As long as Trump can be kept from chilling dissent by having his police repress dissenters, he is a godsend for organizers.   Even so, the good he does just by being awful is more than outweighed by the harm he will do, and the catastrophes he might unleash, as his time in office unfolds.

This is why getting rid of the Donald, the sooner the better, is and ought to be Task Number One.  It can be done.  There very likely is enough militant opposition within the political class, in both elite circles and within the general population, already.


A majority of citizens have lost confidence in Trump; many more will be joining them soon.  In this sense, his presidency is illegitimate and becoming more so  — irrespective of the legitimacy or not of his victory in the 2016 election.

Parliamentary systems allow for votes of “no confidence” that can lead to new elections.  The American system does not.  The prescribed way to remove a President from office in the United States is impeachment, a time consuming process concocted by the authors of the Constitution for the sole purpose of removing persons from elective office for treason, bribery or other “high crimes and misdemeanors.”

Trump’s impeachment would not remove the administration he has installed; it would not make the government less reactionary; it would not lead to new elections.  What it would lead to is a Mike Pence presidency.

So would his removal under Article Two, Section One of the Constitution, which, in addition to death and resignation lists “inability to discharge the powers and duties of the …office” as a ground for removal.   This could be construed to mean gross incompetence.

That Trump is grossly incompetent, in the colloquial sense, is obvious; he provides incontrovertible proof of this with every tweet.  But that he meets what the courts would deem a legal standard is doubtful.

Impeachment is therefore the way to go, especially inasmuch as he already has numerous impeachable offenses under his belt.  He has been in violation of the Constitution’s emoluments clause from the moment he took office.  It has been all downhill from there.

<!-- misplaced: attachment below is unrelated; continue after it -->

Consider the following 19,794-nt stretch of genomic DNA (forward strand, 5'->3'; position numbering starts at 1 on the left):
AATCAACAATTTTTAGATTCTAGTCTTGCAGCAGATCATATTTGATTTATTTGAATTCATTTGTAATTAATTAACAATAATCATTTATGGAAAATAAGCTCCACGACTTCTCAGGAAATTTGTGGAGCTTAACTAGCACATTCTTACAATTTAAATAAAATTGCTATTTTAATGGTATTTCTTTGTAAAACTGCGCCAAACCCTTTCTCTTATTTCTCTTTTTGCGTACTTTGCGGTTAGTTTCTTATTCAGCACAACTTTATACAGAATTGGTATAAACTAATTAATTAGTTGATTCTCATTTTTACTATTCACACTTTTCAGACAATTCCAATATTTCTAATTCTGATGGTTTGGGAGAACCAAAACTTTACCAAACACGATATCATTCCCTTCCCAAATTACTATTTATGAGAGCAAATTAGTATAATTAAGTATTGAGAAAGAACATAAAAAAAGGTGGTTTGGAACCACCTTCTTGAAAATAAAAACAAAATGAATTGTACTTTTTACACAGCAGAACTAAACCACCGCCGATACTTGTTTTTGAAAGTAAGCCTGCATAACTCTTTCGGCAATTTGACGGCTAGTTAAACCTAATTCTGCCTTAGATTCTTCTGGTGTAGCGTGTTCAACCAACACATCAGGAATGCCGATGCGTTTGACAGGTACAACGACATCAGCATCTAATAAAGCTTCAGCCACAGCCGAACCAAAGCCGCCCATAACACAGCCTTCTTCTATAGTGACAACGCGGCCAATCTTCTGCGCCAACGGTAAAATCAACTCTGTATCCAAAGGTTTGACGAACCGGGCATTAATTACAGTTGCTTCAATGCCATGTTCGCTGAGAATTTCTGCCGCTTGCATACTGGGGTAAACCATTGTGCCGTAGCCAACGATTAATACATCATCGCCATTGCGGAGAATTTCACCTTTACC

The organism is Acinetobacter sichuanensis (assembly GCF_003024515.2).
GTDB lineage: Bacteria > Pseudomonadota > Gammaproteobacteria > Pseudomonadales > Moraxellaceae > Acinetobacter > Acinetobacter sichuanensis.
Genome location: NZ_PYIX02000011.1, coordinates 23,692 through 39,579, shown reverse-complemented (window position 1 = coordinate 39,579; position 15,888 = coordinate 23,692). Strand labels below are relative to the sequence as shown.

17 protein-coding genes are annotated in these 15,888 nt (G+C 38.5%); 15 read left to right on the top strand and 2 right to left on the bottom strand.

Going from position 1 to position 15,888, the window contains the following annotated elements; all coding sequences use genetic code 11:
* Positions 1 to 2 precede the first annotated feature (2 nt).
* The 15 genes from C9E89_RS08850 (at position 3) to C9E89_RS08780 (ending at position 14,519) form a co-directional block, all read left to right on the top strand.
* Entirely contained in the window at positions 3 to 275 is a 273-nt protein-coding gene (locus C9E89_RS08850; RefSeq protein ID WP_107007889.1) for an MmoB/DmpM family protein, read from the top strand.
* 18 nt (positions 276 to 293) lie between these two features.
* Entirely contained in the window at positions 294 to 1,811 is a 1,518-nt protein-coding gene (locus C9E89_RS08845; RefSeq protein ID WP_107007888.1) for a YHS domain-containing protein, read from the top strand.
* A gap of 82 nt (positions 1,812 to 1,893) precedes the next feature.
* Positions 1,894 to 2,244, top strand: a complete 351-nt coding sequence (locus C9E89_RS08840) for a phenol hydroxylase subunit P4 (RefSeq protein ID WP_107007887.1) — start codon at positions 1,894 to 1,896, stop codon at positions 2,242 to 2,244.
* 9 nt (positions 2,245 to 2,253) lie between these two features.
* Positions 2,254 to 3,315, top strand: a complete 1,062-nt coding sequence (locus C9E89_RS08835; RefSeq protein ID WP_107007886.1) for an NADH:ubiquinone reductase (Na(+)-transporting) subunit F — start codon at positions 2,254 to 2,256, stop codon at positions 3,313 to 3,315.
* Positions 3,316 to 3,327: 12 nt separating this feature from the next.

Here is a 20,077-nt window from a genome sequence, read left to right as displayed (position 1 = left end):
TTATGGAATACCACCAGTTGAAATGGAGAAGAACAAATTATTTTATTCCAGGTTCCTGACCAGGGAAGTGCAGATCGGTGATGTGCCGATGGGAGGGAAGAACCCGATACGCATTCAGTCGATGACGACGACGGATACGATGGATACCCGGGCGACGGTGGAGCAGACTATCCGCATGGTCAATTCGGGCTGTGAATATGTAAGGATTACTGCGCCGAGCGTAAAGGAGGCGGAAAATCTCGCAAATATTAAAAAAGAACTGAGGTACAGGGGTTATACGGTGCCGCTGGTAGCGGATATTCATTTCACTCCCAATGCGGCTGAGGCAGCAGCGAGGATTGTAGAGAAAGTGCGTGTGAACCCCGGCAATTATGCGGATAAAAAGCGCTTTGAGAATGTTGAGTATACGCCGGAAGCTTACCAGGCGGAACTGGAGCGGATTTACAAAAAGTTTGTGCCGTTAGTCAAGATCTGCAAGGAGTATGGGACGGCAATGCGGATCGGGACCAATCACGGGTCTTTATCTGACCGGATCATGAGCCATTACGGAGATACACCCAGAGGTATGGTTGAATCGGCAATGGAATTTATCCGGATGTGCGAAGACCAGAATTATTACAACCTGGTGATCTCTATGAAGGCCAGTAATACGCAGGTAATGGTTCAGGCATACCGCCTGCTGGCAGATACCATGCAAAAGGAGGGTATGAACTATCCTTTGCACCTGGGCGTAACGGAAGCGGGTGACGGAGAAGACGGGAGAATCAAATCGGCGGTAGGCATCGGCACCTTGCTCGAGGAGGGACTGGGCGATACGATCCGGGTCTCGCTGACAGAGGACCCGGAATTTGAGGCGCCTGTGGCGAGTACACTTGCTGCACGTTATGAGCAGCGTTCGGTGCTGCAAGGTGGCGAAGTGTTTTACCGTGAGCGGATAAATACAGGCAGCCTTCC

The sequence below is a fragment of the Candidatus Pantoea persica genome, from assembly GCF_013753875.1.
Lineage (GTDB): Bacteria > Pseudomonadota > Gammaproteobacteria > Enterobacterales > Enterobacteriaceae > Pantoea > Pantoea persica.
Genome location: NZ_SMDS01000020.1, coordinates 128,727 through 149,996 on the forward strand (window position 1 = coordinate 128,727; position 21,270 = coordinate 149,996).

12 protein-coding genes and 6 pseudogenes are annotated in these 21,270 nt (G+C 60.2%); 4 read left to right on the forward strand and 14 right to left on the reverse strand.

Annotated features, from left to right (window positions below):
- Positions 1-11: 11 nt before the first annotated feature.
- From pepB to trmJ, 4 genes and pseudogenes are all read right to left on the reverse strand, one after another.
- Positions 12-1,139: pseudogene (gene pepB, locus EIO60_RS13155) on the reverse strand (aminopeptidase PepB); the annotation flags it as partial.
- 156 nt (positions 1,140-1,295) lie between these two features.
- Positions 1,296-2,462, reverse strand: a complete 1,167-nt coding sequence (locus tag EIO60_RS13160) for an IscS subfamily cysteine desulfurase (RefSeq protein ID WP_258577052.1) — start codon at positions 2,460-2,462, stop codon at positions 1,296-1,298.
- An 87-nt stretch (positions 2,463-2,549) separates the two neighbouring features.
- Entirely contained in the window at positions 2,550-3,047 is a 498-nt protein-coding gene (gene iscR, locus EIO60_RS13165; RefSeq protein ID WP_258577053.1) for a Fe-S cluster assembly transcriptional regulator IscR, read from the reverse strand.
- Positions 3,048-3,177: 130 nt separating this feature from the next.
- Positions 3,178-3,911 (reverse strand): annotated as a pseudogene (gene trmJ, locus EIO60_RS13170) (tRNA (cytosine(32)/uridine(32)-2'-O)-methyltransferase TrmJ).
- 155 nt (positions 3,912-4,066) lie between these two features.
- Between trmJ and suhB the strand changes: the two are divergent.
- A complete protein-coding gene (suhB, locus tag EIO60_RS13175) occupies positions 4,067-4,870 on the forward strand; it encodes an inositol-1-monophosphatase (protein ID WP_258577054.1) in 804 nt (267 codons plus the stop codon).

The sad fact, though, is that a Mike Pence presidency is nothing to look forward to.

At the policy level, it might actually be worse.  Pence is a thoroughgoing reactionary, and a theocrat to boot.  Trump is neither; indeed, he isn’t much of anything – except insofar as he needs to be to advance his nefarious purposes.

For the time being, that means advancing positions pleasing to people like Pence and appointing people like Pence to cabinet positions and other high level offices.  Trump is a phony reactionary; Pence is the real deal.  Other things equal, this is worse.   But other things are not equal – not by a long shot.

Pence stands at the far right end of the political spectrum, but he is not about to turn the country into a quasi-fascist dystopia, and he is not likely to start a nuclear war in a fit of pique; Trump could well do one or the other or both.

He is, in short, the lesser evil of the two — not so much in degree, as in kind.  The world would be a better place if he were in the White House instead of Trump.

Lesser evil voting led to the Clinton-Trump election last year, which led, in turn, to the situation we now are in.  But this is not about voting; arguments for or against lesser evil voting don’t apply.

When they do apply, it is always on a case-by-case basis.  I would say that in cases involving presidential elections in the United States, the case against is almost always more compelling than the case for.

When this is so, the arguments boil down to three main points: that lesser evil voters tend not to consider all relevant factors in determining which candidate actually is the lesser evil; that they wrongly ignore or otherwise discount the long-term consequences of participation in a process that generates increasingly worse choices; and that when all the choices are morally or politically unacceptable, it hardly matters which candidate is worse.

My view was that, in the Clinton-Trump election last year, all three considerations weighed in against voting for either Clinton or Trump.

It is clearer now than it was two months ago that Trump was the greater evil – though in view of Clinton’s ideologically driven war mongering and Russophobia, even this remains debatable.  But the plain fact that President Trump is worse than candidate Trump changes nothing.

Two months ago, it seemed that the only defensible stand to take was not to vote for President at all or, better by far, to vote for someone other than Clinton or Trump — like the Green Party’s candidate Jill Stein.  It still does.

At the time, hardly anyone gave Pence a thought.  This was only natural; he is so bland that it is easy to forget about him.  Also, hardly anyone believed that Trump would win; therefore, why worry about who would replace him when he would be impeached.

However, in retrospect, it was shortsighted not to think that a vote for Trump might be a vote for Pence; and not to worry about that.  We don’t have that luxury now.  Now we must face up to the fact that a Pence presidency is a worrisome prospect indeed.